The Equipment Insider

These aren't your dad's Pro V1, Pro V1x balls

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Not only have the 2019 Pro V1, Pro V1x balls been improved on, they also come in yellow for the first time. [Photo: Titleist]

The pursuit of perfection is admirable but in the world of golf, it’s practically never achievable. Titleist’s aim in producing its Tour-level golf balls is to be all things to all players, regardless of ability. The newest iterations of the Pro V1 and the Pro V1x move closer, company officials say, to giving golfers everything they want.

“Golfer feedback is the center of our process from beginning, middle and end,” says Michael Mahoney, vice president of golf ball marketing at Titleist. “The first thing we do when we launch new balls, we start to gather feedback from golfers from all walks of life. We sit in focus groups that might include Tour players and groups that might include 25-handicappers.”

After a successful 2017 launch of the two balls, the company saw the largest percentage of Tour players playing the Pro V1 and Pro V1x in years. Some weeks, the count was as high as 80 percent. And there was just about an even split between the two balls in Tour usage.

“We had a highly satisfied customer who told us the flight, feel and spin characteristics are great, don’t mess them up,” Mahoney said. “We heard from golfers in terms of improving distance without changing the characteristics that golfers had loved about (the balls). If we could do more of that without changing the identities of the balls, they would love that. They wanted (balls that were) longer and faster without changing the feel, spin and short game characteristics that golfers are looking for.”

When the Pro V1 was introduced in 2000, Billy Andrade won on the PGA Tour in Las Vegas the first week the ball was available to Tour players. The Pro V1x was introduced three years later and the two balls were distinctly different. The Pro V1 was the softer ball that spun more and the Pro V1x was firmer and spun less. Over the years, as the balls have evolved, they have some of the same characteristics, particularly in the short game, but are still distinct, Mahoney says.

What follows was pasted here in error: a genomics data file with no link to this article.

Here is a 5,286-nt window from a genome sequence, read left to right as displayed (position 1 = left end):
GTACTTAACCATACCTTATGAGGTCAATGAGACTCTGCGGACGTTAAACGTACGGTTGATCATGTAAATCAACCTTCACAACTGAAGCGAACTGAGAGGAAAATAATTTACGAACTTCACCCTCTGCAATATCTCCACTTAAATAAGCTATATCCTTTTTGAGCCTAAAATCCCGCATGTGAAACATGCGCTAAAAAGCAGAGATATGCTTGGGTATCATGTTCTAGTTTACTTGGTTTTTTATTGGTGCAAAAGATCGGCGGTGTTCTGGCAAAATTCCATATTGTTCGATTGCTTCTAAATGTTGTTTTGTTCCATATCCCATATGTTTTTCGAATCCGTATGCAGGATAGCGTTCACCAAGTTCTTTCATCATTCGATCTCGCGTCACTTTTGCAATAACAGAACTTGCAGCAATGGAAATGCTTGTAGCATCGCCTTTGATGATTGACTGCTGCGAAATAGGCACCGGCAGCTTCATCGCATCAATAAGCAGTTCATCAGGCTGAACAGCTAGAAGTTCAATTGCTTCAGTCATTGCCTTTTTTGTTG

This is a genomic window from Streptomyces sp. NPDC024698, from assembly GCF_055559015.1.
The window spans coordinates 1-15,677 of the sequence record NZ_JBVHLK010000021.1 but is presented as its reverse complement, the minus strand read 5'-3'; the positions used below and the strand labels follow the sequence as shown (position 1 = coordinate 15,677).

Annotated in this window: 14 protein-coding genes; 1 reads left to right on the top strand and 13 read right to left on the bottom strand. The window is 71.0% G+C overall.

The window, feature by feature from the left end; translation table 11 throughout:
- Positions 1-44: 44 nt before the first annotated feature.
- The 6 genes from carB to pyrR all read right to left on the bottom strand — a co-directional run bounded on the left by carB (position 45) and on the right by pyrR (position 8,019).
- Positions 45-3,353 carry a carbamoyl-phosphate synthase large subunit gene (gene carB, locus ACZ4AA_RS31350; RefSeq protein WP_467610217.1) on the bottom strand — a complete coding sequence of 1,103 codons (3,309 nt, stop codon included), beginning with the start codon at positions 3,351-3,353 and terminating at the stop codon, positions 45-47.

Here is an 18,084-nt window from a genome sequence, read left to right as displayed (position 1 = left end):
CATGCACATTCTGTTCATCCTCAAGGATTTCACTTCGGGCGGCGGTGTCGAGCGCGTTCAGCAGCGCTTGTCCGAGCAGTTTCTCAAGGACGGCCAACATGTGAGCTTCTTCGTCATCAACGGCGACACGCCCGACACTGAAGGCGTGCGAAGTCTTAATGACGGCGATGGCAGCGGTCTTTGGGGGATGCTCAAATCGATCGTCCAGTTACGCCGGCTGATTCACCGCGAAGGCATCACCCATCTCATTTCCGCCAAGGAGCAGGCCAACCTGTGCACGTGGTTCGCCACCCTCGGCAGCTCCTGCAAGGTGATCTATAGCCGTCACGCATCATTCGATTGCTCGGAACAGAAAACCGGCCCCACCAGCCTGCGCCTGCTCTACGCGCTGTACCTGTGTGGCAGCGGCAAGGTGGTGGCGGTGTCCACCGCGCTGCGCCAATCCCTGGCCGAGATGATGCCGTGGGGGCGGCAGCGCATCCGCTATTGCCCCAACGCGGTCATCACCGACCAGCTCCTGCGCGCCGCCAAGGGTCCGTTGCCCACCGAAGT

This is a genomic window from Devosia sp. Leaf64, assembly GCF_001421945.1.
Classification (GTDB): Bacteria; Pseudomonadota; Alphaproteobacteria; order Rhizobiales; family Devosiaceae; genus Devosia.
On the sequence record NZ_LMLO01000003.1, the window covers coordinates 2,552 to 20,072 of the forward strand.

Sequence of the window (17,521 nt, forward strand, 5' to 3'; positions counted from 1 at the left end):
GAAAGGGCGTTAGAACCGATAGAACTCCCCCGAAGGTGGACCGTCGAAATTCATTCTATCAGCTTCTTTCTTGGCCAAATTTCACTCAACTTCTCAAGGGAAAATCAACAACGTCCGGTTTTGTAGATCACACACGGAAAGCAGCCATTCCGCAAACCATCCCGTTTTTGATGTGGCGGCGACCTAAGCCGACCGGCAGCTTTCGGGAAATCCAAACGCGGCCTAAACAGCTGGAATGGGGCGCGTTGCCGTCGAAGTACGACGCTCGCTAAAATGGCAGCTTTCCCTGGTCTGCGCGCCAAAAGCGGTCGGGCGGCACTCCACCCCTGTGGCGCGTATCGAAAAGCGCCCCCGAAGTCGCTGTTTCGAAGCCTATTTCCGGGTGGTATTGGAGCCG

“Today, the ProV1 is the lower-spinning, lower-flying, softer feeling of the two and the Pro V1x is the firmer feeling, higher flying, higher spinning through the mid-irons and long game,” Mahoney said. “It wasn’t a big shift; it was something that happened over time.”

Over the years, as the balls have evolved, they have many of the same characteristics, particularly in the short game, but are still distinct, Mahoney says.

“We feel like it’s easier to distinguish between the two,” he said. “There’s a very clear difference and the addition of AVX to the line has helped that even further in the premium performance category.

“We essentially have three golf balls we think will fit any golfer’s preference of flight, feel and spin. ProV1, for the majority of golfers, is the best performing ball, it’s right in the middle. It’s flanked by ProV1x and AVX, the Pro V1x being the higher-flying, firmer feeling, higher spinning; AVX being lower spinning, firmer feel and lower flying.”

The other result that came from the 2017 focus groups was that golfers were ready for a yellow version of the Pro V1 and Pro V1x and that color is available in the 2019 models.

“One of the things we like about developing golf balls, we are making a piece of equipment that is designed to be optimized in every shot a golfer can imagine,” Mahoney said. “We’re trying to deliver a golf ball that can do everything. There’s always room to find places we can improve.”


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